Civilians Unemployed for 27+ Weeks at Record High

posted by Nima

May 3, 2009 · Posted in General Economics 

The number of civilians unemployed for 27+ weeks is soaring to record highs since it was first tracked:

5 yr chart:

fredgraph-5yr-civilian-unemployment
Click on image to enlage.

60 yr chart:
fredgraph-60yr-civilian-unemployment
Click on image to enlarge.

Part of the stimulus bill was an extension of unemployment benefits:

The National Employment Law Project (NELP) has a Q&A (PDF) that details the new options available under the American Recovery and Reinvestment Act which allows high unemployment states to provide up to 13 to 20 weeks of additional extended benefits to workers who run out of federal funded unemployment benefits. Currently, there are 20 to 33 weeks of benefits for workers who run out of their state unemployment, so this plan, if adopted by the states, would provide additional weeks of federally funded benefits.

This, of course, will only aggravate the numbers above for a simple reason: The more something is subsidized, the more of it will be produced.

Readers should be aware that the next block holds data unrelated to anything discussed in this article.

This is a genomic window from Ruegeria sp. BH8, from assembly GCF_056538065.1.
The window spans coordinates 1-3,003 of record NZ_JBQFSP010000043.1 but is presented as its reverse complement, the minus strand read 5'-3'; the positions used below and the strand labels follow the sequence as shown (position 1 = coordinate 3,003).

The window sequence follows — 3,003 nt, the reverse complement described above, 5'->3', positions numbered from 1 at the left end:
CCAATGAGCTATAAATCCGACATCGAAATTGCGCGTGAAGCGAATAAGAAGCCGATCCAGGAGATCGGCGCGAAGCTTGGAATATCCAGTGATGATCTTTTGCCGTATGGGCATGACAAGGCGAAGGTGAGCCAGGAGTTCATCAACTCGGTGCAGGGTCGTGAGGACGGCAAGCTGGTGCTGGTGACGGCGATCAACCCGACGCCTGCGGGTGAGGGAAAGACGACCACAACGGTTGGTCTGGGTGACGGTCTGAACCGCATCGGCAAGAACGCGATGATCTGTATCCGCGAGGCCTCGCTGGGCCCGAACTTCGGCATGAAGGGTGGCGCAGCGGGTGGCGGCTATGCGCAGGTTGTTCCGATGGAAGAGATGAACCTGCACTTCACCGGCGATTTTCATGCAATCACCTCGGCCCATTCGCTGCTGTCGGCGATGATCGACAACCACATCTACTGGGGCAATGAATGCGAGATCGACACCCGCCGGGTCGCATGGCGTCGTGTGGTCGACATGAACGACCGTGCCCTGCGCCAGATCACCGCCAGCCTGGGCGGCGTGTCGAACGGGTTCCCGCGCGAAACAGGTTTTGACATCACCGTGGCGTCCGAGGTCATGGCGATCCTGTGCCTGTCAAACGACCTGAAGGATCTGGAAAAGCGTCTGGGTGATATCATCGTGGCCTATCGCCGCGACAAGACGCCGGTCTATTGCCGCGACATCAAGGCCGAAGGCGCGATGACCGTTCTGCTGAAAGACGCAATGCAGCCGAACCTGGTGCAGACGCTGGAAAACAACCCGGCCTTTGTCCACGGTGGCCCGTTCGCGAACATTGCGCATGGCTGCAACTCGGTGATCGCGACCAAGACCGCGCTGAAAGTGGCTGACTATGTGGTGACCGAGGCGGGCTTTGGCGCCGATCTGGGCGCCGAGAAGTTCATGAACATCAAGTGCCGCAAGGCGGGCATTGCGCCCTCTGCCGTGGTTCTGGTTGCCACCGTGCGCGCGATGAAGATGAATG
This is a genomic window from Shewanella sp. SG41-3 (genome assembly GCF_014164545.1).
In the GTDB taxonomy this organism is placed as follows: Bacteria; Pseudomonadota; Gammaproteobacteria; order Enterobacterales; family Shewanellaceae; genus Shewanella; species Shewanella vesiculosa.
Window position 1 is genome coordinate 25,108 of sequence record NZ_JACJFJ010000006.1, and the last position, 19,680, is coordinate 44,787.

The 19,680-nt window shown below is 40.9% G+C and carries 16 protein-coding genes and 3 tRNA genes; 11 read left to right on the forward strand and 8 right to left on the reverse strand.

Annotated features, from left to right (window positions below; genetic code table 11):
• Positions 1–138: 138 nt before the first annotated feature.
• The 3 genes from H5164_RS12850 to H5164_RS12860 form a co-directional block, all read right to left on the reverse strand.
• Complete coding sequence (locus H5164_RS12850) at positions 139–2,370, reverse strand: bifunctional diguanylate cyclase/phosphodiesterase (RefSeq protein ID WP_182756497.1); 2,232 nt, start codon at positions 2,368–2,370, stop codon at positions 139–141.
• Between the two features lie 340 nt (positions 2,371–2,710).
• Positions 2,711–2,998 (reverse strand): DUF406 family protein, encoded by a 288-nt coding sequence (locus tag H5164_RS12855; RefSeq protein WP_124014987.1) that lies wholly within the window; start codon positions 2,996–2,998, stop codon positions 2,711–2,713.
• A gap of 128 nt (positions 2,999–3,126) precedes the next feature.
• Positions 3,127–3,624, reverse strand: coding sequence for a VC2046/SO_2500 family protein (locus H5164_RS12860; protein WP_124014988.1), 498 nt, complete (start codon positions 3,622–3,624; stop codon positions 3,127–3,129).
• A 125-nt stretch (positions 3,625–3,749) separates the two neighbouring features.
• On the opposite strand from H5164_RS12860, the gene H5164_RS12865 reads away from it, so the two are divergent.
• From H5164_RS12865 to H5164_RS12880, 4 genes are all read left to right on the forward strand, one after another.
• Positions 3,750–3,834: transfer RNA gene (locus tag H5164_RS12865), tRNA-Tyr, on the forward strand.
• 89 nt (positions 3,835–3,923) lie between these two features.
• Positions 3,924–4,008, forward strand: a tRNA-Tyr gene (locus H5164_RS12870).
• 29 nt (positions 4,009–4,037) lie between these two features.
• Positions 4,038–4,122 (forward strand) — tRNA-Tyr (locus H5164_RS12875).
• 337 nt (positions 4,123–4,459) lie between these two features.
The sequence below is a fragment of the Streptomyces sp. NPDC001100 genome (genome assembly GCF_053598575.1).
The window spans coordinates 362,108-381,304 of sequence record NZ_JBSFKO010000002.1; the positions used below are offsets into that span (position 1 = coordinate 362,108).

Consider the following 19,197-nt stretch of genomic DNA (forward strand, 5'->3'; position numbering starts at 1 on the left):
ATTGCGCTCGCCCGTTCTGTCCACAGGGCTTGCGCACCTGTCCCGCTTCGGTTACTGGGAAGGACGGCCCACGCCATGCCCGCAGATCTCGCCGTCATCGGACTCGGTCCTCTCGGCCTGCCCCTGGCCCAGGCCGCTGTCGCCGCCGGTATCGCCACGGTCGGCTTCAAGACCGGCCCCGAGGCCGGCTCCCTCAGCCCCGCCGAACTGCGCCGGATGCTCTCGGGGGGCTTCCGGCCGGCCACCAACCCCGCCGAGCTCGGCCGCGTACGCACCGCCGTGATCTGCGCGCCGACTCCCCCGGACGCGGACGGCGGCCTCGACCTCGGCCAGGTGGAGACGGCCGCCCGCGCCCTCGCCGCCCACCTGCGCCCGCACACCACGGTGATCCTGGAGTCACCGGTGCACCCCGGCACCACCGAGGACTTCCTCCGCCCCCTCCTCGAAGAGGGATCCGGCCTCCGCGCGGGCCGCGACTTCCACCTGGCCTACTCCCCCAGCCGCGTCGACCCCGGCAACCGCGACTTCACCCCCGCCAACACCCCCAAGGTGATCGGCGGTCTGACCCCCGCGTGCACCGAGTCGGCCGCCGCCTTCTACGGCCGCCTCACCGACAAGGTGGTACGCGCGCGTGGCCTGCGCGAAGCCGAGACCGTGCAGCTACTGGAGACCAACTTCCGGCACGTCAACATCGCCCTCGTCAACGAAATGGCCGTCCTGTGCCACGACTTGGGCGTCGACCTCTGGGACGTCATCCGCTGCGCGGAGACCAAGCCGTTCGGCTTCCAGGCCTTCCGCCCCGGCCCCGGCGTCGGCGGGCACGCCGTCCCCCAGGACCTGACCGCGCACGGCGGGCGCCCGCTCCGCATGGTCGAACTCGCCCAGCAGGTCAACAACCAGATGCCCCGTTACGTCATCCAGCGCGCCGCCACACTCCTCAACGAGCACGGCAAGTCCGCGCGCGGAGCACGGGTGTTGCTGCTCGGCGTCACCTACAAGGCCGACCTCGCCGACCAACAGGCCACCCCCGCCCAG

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Comments

2 Responses to “Civilians Unemployed for 27+ Weeks at Record High”

  1. Rafi on May 3rd, 2009 6:32 pm

    But what about the percentages of unemployed workers to the overall population? Clearly we have more people unemployed just in terms of numbers but it’s possible that the percentage might not be as different as previous recessions…

    Just a thought.

  2. Nima on May 3rd, 2009 8:03 pm

    Good point :)

    The only chart that comes close to it is this one:
    http://research.stlouisfed.org/fred2/series/UNRATE?cid=12

    But they don’t have a percentage of population for people unemployed 27+ weeks.

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